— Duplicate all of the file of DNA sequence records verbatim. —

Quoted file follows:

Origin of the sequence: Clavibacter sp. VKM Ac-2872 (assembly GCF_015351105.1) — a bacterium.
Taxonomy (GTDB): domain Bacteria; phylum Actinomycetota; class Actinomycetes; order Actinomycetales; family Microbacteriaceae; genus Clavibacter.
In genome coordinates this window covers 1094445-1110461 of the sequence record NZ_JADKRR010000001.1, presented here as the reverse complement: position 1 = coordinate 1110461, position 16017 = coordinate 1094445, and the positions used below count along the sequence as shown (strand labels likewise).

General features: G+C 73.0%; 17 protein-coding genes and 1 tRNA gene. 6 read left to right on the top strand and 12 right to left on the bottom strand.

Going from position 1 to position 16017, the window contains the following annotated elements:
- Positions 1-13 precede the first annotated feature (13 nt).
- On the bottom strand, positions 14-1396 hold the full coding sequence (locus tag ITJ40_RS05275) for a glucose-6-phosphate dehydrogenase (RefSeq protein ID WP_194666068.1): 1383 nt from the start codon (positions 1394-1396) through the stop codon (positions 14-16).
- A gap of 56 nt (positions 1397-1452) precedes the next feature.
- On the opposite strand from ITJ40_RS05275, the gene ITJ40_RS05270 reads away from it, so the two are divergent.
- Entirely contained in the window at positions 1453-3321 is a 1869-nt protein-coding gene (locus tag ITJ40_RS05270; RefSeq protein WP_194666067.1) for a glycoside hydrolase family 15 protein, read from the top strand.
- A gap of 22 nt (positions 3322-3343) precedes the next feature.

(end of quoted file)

Origin of the sequence: Clavibacter sp. VKM Ac-2872 (assembly GCF_015351105.1) — a bacterium.
Taxonomy (GTDB): domain Bacteria; phylum Actinomycetota; class Actinomycetes; order Actinomycetales; family Microbacteriaceae; genus Clavibacter.
In genome coordinates this window covers 1094445-1110461 of the sequence record NZ_JADKRR010000001.1, presented here as the reverse complement: position 1 = coordinate 1110461, position 16017 = coordinate 1094445, and the positions used below count along the sequence as shown (strand labels likewise).

General features: G+C 73.0%; 17 protein-coding genes and 1 tRNA gene. 6 read left to right on the top strand and 12 right to left on the bottom strand.

Going from position 1 to position 16017, the window contains the following annotated elements:
- Positions 1-13 precede the first annotated feature (13 nt).
- On the bottom strand, positions 14-1396 hold the full coding sequence (locus tag ITJ40_RS05275) for a glucose-6-phosphate dehydrogenase (RefSeq protein ID WP_194666068.1): 1383 nt from the start codon (positions 1394-1396) through the stop codon (positions 14-16).
- A gap of 56 nt (positions 1397-1452) precedes the next feature.
- On the opposite strand from ITJ40_RS05275, the gene ITJ40_RS05270 reads away from it, so the two are divergent.
- Entirely contained in the window at positions 1453-3321 is a 1869-nt protein-coding gene (locus tag ITJ40_RS05270; RefSeq protein WP_194666067.1) for a glycoside hydrolase family 15 protein, read from the top strand.
- A gap of 22 nt (positions 3322-3343) precedes the next feature.